The natural disposition of the Wandering Koraks is thoroughly good. They treat their women and children with great kindness; and during all my intercourse with them, extending over two years, I never saw a woman or a child struck. Their honesty is remarkable. Frequently they would harness up a team of reindeer after we had left their tents in the morning, and overtake us at a distance of five or ten miles, with a knife, a pipe, or some such trifle which we had overlooked and forgotten in the hurry of departure. Our sledges, loaded with tobacco, beads, and trading goods of all kinds, were left unguarded outside their tents; but never, so far as we knew, was a single article stolen. We were treated by many bands with as much kindness and generous hospitality as I ever experienced in a civilised country and among Christian people; and if I had no money or friends, I would appeal to a band of Wandering Koraks for help with much more confidence than I should ask the same favour of many an American family. Cruel and barbarous they may be, according to our ideas of cruelty and barbarity; but they have never been known to commit an act of treachery, and I would trust my life as unreservedly in their hands as I would in the hands of any other uncivilised people whom I have ever known.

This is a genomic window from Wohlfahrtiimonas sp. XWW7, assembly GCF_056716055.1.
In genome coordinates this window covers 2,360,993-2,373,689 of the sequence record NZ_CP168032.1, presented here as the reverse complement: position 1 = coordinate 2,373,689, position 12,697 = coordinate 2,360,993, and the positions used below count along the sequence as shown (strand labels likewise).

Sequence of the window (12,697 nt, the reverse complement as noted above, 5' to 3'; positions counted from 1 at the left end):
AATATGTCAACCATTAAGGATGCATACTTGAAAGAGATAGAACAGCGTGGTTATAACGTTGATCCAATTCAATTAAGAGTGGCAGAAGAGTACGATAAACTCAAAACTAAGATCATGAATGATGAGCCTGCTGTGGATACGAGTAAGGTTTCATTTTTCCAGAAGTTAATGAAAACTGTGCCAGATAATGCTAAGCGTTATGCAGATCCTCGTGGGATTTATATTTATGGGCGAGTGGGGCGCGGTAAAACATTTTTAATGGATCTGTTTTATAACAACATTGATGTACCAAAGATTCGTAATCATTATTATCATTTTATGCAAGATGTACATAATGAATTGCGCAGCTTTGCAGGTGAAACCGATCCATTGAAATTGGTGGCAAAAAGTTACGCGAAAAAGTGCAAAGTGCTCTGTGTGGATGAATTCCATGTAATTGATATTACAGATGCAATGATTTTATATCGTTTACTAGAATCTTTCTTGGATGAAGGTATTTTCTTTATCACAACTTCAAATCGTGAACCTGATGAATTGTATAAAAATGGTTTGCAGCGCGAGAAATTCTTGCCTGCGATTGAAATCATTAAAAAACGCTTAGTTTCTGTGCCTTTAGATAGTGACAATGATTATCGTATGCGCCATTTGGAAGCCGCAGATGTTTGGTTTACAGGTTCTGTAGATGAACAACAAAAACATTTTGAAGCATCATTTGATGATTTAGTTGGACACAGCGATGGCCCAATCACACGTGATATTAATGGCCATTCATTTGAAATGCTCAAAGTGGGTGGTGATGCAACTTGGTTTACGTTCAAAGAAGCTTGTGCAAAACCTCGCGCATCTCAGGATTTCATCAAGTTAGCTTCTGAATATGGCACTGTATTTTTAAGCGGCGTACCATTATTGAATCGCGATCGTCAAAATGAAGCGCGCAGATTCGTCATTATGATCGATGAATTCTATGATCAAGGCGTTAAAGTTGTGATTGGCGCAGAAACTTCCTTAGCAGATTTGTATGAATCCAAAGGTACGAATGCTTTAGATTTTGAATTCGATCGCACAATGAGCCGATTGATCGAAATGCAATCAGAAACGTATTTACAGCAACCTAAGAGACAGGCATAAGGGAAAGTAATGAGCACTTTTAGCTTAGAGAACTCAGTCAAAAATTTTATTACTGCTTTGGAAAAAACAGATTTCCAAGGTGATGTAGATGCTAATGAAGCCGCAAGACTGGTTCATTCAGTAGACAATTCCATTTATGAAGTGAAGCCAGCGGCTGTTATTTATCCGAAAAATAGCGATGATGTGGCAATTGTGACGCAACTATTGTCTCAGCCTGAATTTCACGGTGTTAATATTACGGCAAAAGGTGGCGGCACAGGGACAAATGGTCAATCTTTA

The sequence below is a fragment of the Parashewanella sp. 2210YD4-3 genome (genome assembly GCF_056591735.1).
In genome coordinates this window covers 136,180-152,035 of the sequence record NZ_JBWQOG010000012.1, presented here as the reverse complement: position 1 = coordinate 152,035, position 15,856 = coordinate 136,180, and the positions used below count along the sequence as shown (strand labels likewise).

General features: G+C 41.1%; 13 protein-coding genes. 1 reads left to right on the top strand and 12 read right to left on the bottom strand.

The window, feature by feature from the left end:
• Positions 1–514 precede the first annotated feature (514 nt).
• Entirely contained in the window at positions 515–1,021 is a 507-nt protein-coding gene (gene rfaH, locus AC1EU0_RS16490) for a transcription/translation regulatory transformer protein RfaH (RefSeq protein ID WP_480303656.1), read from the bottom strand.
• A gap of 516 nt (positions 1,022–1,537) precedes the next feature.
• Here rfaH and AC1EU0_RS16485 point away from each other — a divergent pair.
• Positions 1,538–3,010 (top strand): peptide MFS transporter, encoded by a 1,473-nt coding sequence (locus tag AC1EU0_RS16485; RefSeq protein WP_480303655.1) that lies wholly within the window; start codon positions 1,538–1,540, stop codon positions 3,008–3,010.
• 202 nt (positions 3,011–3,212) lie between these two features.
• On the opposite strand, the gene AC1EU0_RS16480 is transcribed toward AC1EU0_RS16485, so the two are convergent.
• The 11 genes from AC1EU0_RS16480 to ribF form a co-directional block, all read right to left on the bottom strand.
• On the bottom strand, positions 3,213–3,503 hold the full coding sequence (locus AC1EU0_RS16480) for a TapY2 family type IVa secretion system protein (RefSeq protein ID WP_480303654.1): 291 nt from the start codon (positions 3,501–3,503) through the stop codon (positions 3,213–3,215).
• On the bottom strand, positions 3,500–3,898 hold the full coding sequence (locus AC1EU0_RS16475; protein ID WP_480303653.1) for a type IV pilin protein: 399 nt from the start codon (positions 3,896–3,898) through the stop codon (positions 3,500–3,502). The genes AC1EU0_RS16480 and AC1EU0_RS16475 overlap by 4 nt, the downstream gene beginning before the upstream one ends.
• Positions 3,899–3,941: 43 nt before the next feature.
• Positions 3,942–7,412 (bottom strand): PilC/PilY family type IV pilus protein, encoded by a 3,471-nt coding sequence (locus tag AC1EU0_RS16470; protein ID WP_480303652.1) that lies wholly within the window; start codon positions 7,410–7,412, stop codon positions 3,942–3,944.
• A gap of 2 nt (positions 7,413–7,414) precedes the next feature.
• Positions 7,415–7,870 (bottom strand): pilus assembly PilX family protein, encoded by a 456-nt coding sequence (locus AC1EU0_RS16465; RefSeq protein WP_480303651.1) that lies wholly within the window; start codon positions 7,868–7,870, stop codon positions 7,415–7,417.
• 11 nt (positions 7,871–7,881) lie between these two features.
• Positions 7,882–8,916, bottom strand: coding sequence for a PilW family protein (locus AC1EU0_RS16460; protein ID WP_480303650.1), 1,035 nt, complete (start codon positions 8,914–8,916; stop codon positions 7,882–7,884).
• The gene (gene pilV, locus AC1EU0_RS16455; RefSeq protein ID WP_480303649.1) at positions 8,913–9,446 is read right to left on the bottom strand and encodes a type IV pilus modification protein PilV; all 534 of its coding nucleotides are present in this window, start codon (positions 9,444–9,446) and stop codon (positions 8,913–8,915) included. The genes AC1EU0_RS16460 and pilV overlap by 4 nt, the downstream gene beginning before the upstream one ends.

Night after night, as we journeyed northward, the polar star approached nearer and nearer to the zenith, until finally, at the sixty-second parallel of latitude, we caught sight of the white peaks of the Stanavoi Mountains, at the head of Penzhinsk Gulf, which marked the northern boundary of Kamchatka. Under the shelter of their snowy slopes we camped for the last time in the smoky tents of the Kamchatkan Koraks, ate for the last time from their wooden troughs, and bade good-by with little regret to the desolate steppes of the peninsula and to tent life with its wandering people.
[Illustration: Women’s Knives used in making clothing]
FIRST FROST-BITE—THE SETTLED KORAKS HOUR-GLASS YURTS—CLIMBING DOWN CHIMNEYS—YURT INTERIORS—LEGS AS FEATURES—TRAVELLING BY “PAVOSKA”—BAD CHARACTER OF SETTLED KORAKS
On the morning of November 23d, in a clear, bracing atmosphere of twenty-five degrees below zero, we arrived at the mouth of the large river called the Penzhina, which empties into Penzhinsk Gulf, at the head of the Okhotsk Sea. A dense cloud of frozen mist, which hung over the middle of the gulf, showed the presence there of open water; but the mouth of the river was completely choked up with great hummocks, rugged green slabs, and confused masses of ice, hurled in by a south-westerly storm, and frozen together in the wildest shapes of angular disorder. Through the grey mist we could see dimly, on a high bluff opposite, the strange outlines of the X-shaped yurts of the Kamenoi Koraks.